The Rio Carnival is different because it is connected to the Brazilian identity in a manner that is representative of Brazil’s social fabric. It started of as a mix between European and African traditions, and that is what is reflected in Brazil’s population today. The carnival has become globally known as a Brazilian event, and therefore is a significant part of Brazilian identity. Brazilians of all colours and classes attend and take part in this carnival, so it is evident that the carnival is not restricted to a select few. The processes of both carnivals in the creation of a national identity are similar in many ways. The carnivals have been attributed as events specific to those two nations, and see a large attendance of all citizens from all colours and classes. The carnivals may accurately depict the modern population in terms of diversity, and there may even be some religious influences.

One of the main differences between the Rio Carnival and the Carnival of Oruro is that the latter actually tells the story of Bolivia and gives historical insight. Another difference, is that the Rio Carnival can be attributed to non-stop partying for four days, with lots of food, drink, and dance. This “party” image is not as strongly attributed to the Carnival of Oruro.

All Winners

Photo (c) CNN 2015

Both carnivals blend the indigenous and colonial legacies together, creating a modern atmosphere of the two countries today. Photo (c) CNN 2015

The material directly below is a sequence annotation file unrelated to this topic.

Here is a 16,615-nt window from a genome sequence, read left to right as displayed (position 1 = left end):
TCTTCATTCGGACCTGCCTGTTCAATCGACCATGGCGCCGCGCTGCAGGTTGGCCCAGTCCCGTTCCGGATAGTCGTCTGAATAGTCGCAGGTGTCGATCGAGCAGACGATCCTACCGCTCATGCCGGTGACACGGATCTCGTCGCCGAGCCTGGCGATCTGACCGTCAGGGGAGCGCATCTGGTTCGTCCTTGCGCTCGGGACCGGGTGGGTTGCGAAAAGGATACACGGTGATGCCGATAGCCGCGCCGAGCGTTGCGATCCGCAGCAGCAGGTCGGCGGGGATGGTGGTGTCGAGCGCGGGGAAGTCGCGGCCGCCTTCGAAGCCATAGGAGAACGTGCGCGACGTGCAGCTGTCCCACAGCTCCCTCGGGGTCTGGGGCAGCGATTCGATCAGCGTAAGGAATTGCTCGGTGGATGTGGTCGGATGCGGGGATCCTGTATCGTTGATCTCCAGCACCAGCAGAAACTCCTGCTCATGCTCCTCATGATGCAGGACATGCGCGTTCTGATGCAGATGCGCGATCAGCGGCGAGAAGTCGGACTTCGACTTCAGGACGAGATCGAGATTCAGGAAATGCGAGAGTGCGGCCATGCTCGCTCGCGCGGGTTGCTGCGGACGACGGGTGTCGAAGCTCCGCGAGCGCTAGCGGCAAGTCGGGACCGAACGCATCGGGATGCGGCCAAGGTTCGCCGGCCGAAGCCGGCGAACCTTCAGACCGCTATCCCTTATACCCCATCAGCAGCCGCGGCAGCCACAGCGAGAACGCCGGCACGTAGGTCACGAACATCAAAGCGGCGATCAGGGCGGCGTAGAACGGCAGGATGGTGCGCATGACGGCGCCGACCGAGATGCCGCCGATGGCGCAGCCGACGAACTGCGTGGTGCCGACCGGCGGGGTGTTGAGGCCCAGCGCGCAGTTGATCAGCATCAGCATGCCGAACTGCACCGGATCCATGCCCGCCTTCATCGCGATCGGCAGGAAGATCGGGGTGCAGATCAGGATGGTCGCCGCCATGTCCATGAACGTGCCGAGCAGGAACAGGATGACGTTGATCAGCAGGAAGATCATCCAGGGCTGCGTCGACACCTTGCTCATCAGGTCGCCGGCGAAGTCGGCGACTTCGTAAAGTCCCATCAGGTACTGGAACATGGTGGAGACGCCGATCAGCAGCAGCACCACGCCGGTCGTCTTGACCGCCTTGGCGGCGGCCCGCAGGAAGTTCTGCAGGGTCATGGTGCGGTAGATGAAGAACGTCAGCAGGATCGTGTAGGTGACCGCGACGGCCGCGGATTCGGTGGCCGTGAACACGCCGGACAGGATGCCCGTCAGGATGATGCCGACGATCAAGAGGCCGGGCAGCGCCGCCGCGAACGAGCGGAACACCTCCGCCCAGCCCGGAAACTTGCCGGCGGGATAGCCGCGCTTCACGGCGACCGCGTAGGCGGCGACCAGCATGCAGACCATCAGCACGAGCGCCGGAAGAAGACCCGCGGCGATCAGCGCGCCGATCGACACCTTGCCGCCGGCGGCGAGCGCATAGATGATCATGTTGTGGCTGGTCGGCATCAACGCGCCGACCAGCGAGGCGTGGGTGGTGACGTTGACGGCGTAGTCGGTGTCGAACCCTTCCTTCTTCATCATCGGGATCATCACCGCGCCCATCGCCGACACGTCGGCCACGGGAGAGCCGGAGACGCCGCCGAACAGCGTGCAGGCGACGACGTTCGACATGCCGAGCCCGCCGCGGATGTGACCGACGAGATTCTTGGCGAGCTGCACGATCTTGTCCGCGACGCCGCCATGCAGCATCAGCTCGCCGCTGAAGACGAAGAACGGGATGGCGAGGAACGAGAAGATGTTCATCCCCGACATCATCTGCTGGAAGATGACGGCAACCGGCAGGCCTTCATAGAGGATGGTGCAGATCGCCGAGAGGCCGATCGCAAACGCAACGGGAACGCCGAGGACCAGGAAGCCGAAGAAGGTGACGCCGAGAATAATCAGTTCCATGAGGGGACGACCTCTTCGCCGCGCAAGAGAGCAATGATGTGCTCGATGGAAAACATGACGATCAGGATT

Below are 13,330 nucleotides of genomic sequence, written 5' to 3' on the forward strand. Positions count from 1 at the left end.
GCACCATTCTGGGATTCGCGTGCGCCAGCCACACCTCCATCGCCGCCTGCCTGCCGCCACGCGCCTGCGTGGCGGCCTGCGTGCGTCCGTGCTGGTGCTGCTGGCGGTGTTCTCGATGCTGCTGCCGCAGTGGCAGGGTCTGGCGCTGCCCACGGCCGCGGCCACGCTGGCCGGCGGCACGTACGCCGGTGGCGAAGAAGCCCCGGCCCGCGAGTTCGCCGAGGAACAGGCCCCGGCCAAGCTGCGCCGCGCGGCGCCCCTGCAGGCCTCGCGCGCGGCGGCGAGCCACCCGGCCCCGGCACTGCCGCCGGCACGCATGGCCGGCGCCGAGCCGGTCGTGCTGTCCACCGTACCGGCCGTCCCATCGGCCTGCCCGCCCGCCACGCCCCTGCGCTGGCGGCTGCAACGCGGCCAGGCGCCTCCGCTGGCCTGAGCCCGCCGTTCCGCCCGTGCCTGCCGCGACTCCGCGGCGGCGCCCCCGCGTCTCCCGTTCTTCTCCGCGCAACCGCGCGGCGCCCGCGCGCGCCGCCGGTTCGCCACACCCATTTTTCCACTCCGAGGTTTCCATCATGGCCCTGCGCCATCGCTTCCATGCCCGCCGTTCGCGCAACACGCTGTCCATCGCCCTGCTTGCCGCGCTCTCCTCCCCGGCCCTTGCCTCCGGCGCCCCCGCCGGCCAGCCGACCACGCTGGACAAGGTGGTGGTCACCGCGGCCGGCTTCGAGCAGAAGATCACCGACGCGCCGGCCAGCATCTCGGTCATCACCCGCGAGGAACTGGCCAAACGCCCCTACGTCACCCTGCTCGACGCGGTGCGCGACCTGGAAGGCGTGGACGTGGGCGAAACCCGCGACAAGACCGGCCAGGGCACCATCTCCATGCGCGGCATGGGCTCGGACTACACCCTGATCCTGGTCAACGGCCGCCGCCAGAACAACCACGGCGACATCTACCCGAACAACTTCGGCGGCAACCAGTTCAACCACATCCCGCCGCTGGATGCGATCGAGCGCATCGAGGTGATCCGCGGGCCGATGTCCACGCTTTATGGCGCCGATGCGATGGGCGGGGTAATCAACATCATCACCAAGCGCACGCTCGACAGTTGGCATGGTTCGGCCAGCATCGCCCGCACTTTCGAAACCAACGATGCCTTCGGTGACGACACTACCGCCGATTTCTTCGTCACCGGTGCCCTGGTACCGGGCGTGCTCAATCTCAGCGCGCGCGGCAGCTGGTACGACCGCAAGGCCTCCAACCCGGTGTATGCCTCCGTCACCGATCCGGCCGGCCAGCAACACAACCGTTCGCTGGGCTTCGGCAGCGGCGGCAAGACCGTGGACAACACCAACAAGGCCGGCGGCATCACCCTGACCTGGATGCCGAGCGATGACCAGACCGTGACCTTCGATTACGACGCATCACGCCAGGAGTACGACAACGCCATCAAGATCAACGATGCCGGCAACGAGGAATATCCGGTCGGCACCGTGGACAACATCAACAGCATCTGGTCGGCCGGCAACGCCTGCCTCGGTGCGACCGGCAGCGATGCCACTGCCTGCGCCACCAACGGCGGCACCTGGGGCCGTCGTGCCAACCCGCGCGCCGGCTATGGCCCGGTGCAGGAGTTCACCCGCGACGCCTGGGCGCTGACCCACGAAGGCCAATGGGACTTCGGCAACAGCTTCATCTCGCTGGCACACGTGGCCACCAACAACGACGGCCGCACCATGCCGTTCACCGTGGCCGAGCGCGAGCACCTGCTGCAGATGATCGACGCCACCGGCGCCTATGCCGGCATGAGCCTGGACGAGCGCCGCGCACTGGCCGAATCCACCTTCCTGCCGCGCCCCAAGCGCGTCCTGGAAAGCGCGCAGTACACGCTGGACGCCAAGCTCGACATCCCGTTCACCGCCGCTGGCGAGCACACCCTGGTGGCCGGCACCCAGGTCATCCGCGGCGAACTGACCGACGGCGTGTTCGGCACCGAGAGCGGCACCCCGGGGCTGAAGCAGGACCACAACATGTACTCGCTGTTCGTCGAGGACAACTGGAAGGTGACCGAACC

The Rio Carnival and the Carnival of Oruro are evidently an important part of the identities of Brazil and Bolivia.

Both carnivals blend the indigenous and colonial legacies together and create the modern atmosphere of the two countries today. They showcase the rich cultures of both countries with music, dance, as well as elaborate parades.

While they may have similarities, it is the differences that make these carnivals truly special for those that regularly attend them.

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About the Author: Zarif Ahmed

Zarif Ahmed is an aspiring international affairs professional in Canada. He is currently pursuing his B.A. in Political Science, and has a profound interest in international politics. His regions of interest include Asia, the Middle East, and Latin America.